Controlling condensation- controlling mold

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You know those water stains on the ceiling tiles in your office that you are certain are caused by a leaky roof. Of course, the maintenance man thinks your crazy, since your office is not on the top floor. He dutifully changes the ceiling tile and a month later the water stain is back but this time it has those little black circles that look like mold colonies.

Sound familiar?

There seems to be as many problems with condensation from piping; ductwork, windows, skylights, and even walls, as there are with leaky roofs. What’s worse is that a leaking roof usually can be located and repaired. Condensation points tend to be overlooked, ignored, or unresolved. Piping is the most common source of condensation. These cold water, chilled water, or refrigerated lines may be un-insulated or only partially insulated. They should be completely insulated, at elbows, valves, and connection points to stop that drip, drip, drip onto the ceiling. Lurking especially behind walls, condensate collects on floors, soaking wallboard until mold becomes visible.

Air conditioning ductwork can also be a problem. It is not unusual to have fiberglass lines ducts with an aluminum foil covering. If the foil covering is broken or deteriorates due to age, dirt and moisture gets into the fiberglass and soon the duct turns into a mold incubator.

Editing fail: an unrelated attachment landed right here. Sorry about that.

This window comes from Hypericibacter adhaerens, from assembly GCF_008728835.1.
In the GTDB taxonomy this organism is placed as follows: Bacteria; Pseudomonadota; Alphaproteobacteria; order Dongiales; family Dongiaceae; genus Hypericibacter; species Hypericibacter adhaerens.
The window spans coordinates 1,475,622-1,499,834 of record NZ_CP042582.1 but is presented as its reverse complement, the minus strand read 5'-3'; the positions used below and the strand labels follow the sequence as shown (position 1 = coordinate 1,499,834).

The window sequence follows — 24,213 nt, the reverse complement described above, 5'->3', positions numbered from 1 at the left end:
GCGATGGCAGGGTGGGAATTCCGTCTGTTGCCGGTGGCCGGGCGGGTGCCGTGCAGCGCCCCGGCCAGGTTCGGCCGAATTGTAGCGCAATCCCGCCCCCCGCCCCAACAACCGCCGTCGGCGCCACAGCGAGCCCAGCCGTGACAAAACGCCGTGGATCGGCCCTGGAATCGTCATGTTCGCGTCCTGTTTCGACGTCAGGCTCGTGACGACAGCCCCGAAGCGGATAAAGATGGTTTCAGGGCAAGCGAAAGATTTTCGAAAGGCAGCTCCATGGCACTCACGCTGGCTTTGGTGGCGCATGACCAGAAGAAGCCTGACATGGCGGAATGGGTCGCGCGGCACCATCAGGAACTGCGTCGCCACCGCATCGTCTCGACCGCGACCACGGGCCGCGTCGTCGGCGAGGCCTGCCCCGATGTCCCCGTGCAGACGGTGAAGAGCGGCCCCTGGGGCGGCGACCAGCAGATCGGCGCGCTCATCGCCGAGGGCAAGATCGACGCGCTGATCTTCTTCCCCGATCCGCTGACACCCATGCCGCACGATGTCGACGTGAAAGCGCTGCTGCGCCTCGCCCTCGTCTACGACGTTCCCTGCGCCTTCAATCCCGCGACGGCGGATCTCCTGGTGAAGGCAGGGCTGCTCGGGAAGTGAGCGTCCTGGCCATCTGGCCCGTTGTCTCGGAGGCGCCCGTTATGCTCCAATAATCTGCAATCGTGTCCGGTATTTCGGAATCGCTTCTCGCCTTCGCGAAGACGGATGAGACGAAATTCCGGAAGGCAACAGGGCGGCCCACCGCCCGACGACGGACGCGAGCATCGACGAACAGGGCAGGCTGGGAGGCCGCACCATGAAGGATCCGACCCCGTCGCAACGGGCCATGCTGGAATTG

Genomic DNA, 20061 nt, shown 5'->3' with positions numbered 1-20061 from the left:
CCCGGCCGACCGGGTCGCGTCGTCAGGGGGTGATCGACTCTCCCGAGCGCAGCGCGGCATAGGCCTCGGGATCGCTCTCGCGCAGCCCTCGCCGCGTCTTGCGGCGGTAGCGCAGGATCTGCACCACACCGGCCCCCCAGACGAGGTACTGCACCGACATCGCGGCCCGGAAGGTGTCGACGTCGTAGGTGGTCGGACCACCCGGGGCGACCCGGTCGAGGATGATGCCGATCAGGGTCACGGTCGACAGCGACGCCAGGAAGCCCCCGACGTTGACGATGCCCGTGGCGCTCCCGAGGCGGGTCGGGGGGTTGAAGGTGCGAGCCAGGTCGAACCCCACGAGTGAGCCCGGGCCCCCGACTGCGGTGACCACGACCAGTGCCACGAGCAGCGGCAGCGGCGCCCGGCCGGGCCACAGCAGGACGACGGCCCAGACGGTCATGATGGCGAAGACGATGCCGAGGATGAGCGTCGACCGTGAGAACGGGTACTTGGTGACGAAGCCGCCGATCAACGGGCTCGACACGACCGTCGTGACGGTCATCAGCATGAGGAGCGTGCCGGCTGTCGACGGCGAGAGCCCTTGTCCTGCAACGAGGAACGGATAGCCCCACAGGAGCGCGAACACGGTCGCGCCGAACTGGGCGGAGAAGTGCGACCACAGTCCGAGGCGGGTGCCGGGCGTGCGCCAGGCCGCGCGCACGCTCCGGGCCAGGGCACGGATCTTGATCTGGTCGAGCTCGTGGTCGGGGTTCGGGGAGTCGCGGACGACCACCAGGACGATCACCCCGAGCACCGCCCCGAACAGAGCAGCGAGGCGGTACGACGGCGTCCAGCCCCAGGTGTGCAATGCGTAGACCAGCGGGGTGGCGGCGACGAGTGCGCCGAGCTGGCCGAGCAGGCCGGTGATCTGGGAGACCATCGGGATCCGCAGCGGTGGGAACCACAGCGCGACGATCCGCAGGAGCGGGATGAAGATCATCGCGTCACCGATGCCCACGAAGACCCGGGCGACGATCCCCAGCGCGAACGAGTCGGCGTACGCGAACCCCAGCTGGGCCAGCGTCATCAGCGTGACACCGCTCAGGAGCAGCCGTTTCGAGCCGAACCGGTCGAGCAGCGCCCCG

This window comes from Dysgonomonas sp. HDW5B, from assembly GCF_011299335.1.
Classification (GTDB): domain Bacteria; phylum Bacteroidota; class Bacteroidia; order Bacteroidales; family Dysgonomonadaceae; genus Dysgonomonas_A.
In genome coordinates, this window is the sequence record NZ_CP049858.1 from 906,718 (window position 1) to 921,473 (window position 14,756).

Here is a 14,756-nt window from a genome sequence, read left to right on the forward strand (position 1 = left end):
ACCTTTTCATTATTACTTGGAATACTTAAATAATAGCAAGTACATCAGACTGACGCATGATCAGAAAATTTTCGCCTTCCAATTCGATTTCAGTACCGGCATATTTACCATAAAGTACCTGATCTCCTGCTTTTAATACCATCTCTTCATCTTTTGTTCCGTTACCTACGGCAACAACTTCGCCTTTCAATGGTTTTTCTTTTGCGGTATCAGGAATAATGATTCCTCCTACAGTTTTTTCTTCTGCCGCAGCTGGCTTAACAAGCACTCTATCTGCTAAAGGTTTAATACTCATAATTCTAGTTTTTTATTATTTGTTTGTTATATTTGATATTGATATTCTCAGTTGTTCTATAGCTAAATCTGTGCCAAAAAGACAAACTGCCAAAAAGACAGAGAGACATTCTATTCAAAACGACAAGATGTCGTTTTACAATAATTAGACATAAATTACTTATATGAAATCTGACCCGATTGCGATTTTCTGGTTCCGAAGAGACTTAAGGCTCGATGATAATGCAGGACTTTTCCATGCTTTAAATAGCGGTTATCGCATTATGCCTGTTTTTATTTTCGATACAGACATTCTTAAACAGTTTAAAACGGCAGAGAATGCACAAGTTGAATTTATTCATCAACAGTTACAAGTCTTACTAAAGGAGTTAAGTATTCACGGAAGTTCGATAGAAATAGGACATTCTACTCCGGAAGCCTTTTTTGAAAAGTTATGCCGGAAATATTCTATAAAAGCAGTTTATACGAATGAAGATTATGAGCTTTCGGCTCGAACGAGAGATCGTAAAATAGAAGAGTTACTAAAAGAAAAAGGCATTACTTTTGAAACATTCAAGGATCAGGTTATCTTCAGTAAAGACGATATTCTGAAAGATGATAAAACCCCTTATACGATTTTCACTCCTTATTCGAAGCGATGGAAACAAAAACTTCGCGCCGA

These are often culprits when the office smells moldy or people get sinus troubles and there is no visible evidence of mold growth

Condensate on the interior of windows can also result in mold growth. Water drips to the floor, window ledges, or knee walls, and creates a growth environment. Well-constructed buildings often contain “weep holes” or “weeps” to drain interior water to the outside. These can get plugged during construction or renovation or just get plugged over the years with dust and dirt. They are not easy to open because they are often imbedded in the skin of the building. The same situation often happens with skylights.

Interior walls by themselves may even be sources of condensation. When the space of one side of a wall is warm and the opposite side much cooler, moisture can form on the wall. This is more common in commercial buildings that use metal studs or in residential basements where metal studs are set against damp walls. The metal conveys the cooler temperature better than wood. Insulation seems to be effective in these situations.

Recognizing that condensate may be the problem and not a leaky roof or pipe can be the greater part of the solution. Dealing with condensation through proper and complete insulation or proper drainage is the final piece of the puzzle to a mold-free building environment.

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